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the death of Maximinus. Pausanias (in Messe) relates that before the destruction of the Messenians, the dogs brake out into a more fierce howling than ordinary βιοτέρα τῇ κραυγῆ Xpúμevo: and we read in Fincelius that, in the year 1553, some weeks before the overthrow of the Saxons, the dogs in Mysinia flocked together, and used strange howlings in the woods and fields. The like howling is observed by Virgil, presaging the Roman calamities in the Pharsalick war:
'Obscænique canes, importunæque volucres
"So Lucan, to the same purpose: Flebile sævi latravere canes; and Statius, Nocturnique cænum gemitus.''
To one inquiring in the British Apollo, 1708, i. No. 26, "Whether the dogs howling may be a fatal prognostic, or no?" it is answered, "we cannot determine, but 'tis probable that out of a sense of sorrow for the sickness or absence of his master, or the like, that creature may be so disturbed."
In the Memoirs of Mr. Duncan Campbell, we read, p. 76: "I have some little faith in the howling of a dog, when it does not proceed from hunger, blows, or confinement. As odd and unaccountable as it may seem, those animals scent death, even before it seizes a person."
Douce's Notes say: "It was formerly believed that dogs saw the ghosts of deceased persons. In the Odyssey, b. xvi., the dogs of Eumæus are described as terrified at the sight of Minerva, though she was then invisible to Telemachus. The howling of dogs has generally been accounted a sign of approaching death."
Armstrong in his History of the Island of Minorca, p. 158, says: "We have so many owls, that we are everywhere entertained with their note all night long.
Solaque culminibus ferali carmine bubo
Visa queri, et longas in fletum ducere noctes.
Virg. Æn. iv. 1. 462.
The ass usually joins in the melody, and when the moon is about the full, the dog likewise intrudes himself as a performer in the concert, making night hideous."
CATS, RATS, AND MICE.
OMENS were drawn by ancient superstition from the coming in and going out of strange cats, as the learned Moresin informs us. Melton, in his Astrologaster, p. 45, tells us: "29. That when the cat washes her face over her eares, wee shall have great store of raine."2
Lord Westmoreland, in a poem "To a Cat bore me company in Confinement," says:
"scratch but thine ear,
Then boldly tell what weather's drawing near."
And we read in Peele's play of the Novice:
The cat sneezing appears to have been considered as a lucky omen to a bride who was to be married the next day.3
In Southey's Travels in Spain, we read: "The old woman promised him a fine day to-morrow, because the cat's skin looked bright."
It was a vulgar notion that cats, when hungry, would eat coals. In the Tamer tamed, or Woman's Pride, Izamo says to Moroso, "I'd learn to eat coals with an hungry cat:" and, in Bonduca, the first daughter says, "They are cowards: eat coals like compell'd cats.'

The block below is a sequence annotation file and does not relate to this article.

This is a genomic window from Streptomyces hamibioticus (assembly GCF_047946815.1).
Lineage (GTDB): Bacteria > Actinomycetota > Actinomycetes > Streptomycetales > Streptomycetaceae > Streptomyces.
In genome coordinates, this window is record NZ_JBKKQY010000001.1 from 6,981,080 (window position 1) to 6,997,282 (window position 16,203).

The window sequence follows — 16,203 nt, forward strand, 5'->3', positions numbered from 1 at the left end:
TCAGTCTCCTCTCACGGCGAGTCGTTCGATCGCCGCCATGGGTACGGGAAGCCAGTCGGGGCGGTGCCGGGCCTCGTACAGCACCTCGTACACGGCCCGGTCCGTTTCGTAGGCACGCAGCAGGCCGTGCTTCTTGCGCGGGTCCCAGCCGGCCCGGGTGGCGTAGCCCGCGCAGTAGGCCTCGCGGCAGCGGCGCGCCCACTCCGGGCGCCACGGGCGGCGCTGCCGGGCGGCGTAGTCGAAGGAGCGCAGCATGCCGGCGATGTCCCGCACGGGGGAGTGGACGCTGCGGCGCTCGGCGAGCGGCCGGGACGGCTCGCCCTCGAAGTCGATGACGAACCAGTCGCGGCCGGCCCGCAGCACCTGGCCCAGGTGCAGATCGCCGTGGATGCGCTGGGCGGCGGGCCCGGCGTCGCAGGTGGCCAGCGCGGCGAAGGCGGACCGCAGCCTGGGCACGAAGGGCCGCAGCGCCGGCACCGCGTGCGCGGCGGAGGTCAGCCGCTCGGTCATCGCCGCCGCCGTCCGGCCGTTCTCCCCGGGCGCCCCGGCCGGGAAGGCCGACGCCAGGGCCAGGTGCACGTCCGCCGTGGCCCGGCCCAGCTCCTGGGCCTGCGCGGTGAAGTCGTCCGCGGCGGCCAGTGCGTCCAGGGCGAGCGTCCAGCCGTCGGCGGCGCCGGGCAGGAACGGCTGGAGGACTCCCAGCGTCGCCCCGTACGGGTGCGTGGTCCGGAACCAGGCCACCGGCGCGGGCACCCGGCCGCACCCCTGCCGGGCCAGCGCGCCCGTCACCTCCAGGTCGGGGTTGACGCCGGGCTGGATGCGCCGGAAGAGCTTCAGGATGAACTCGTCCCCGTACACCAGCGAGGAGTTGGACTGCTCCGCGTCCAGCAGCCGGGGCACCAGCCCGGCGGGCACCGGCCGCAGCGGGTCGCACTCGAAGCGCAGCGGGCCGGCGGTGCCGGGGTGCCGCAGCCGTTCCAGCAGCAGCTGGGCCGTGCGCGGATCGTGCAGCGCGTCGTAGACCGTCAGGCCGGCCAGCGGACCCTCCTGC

Herrick, in his Hesperides, p. 155, mentions,
"True calendars, as pusses eare
Wash't o're to tell what change is neare."
"Felium perigrinarum egressum, ingressum. . . Ex felis vel canis transcursu qui inauspicati habebantur." Casaubonus, p. 341, ad Theophrasti Characteres. Fabricii Bibliogr. Antiq. p. 421, edit. 1716.
2 In Pet Molinæi Vates, p. 155, we read: "Apud Romanos soricis vox audita, turbabat comitia. Domitores orbis ex stridore muris pendebant. Valerius Maximus, lib. i. cap. 3, hæc habet. Occentus soricis auditus, Fabio Maximo Dictaturam, Caio Flaminio Magisterium, equitum deponendi causam præbuit;" and again, p. 219, "Homines qui ex salino, aut muribus aut cineribus capiunt omina, Deum in scriptura loquentem non audiunt."
"Crastina nupturæ lux est prosperrima sponsæ :
Roberti Keuchenii Crepundia, p. 413.
Gaule, in his Mag-astromancers Posed and Puzzel'd, p. 181, ranks "the cats licking themselves," among "Vain Observations and Superstitious Ominations thereupon." In Willsford's Nature's Secrets, &c., 1658, p. 131, speaking of the weather's prediction, he says: "Cats coveting the fire more than ordinary, or licking their feet and trimming the hair of their heads and mustachios, presages rainy weather."
Mr. Park's Notes in his copy of Bourne and Brand's Popular Antiquities, p. 92, say: "Cats sitting with their tails to the fire, or washing with their paws behind their ears, are said to foretell a change of weather."
In the Supplement to the Athenian Oracle, p. 474, we are told: "When cats comb themselves (as we speak) 'tis a sign of rain; because the moisture which is in the air before the rain, insinuating itself into the fur of this animal, moves her to smooth the same and cover her body with it, that so she may the less feel the inconvenience of winter; as, on the contrary, she opens her fur in summer that she may the better receive the refreshing of the moist season.' It is added, "The crying of cats, ospreys, ravens, and other birds, upon the tops of houses, in the night-time, are observed by the vulgar to pre-signify death to the sick."